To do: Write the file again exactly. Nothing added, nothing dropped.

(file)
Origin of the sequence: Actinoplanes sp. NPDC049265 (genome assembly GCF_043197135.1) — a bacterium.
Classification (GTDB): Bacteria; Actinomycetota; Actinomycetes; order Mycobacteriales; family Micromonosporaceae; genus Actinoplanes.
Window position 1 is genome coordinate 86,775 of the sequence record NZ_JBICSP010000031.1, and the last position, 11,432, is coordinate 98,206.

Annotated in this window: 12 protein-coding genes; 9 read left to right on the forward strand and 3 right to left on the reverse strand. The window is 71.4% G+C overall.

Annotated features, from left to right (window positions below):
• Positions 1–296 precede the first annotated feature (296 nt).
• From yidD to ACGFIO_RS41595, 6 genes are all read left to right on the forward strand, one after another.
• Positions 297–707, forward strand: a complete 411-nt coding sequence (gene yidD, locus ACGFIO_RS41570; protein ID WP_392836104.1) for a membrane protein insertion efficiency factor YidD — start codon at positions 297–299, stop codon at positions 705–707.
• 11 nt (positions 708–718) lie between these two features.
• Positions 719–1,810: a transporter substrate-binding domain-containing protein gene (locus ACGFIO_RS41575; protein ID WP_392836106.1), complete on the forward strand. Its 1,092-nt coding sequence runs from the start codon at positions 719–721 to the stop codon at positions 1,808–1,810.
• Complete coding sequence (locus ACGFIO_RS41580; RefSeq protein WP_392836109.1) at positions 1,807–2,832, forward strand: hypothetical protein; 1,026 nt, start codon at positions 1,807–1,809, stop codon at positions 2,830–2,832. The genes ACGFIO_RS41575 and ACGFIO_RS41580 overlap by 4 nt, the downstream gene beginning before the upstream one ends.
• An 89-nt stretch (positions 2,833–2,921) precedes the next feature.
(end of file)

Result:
Origin of the sequence: Actinoplanes sp. NPDC049265 (genome assembly GCF_043197135.1) — a bacterium.
Classification (GTDB): Bacteria; Actinomycetota; Actinomycetes; order Mycobacteriales; family Micromonosporaceae; genus Actinoplanes.
Window position 1 is genome coordinate 86,775 of the sequence record NZ_JBICSP010000031.1, and the last position, 11,432, is coordinate 98,206.

Annotated in this window: 12 protein-coding genes; 9 read left to right on the forward strand and 3 right to left on the reverse strand. The window is 71.4% G+C overall.

Annotated features, from left to right (window positions below):
• Positions 1–296 precede the first annotated feature (296 nt).
• From yidD to ACGFIO_RS41595, 6 genes are all read left to right on the forward strand, one after another.
• Positions 297–707, forward strand: a complete 411-nt coding sequence (gene yidD, locus ACGFIO_RS41570; protein ID WP_392836104.1) for a membrane protein insertion efficiency factor YidD — start codon at positions 297–299, stop codon at positions 705–707.
• 11 nt (positions 708–718) lie between these two features.
• Positions 719–1,810: a transporter substrate-binding domain-containing protein gene (locus ACGFIO_RS41575; protein ID WP_392836106.1), complete on the forward strand. Its 1,092-nt coding sequence runs from the start codon at positions 719–721 to the stop codon at positions 1,808–1,810.
• Complete coding sequence (locus ACGFIO_RS41580; RefSeq protein WP_392836109.1) at positions 1,807–2,832, forward strand: hypothetical protein; 1,026 nt, start codon at positions 1,807–1,809, stop codon at positions 2,830–2,832. The genes ACGFIO_RS41575 and ACGFIO_RS41580 overlap by 4 nt, the downstream gene beginning before the upstream one ends.
• An 89-nt stretch (positions 2,833–2,921) precedes the next feature.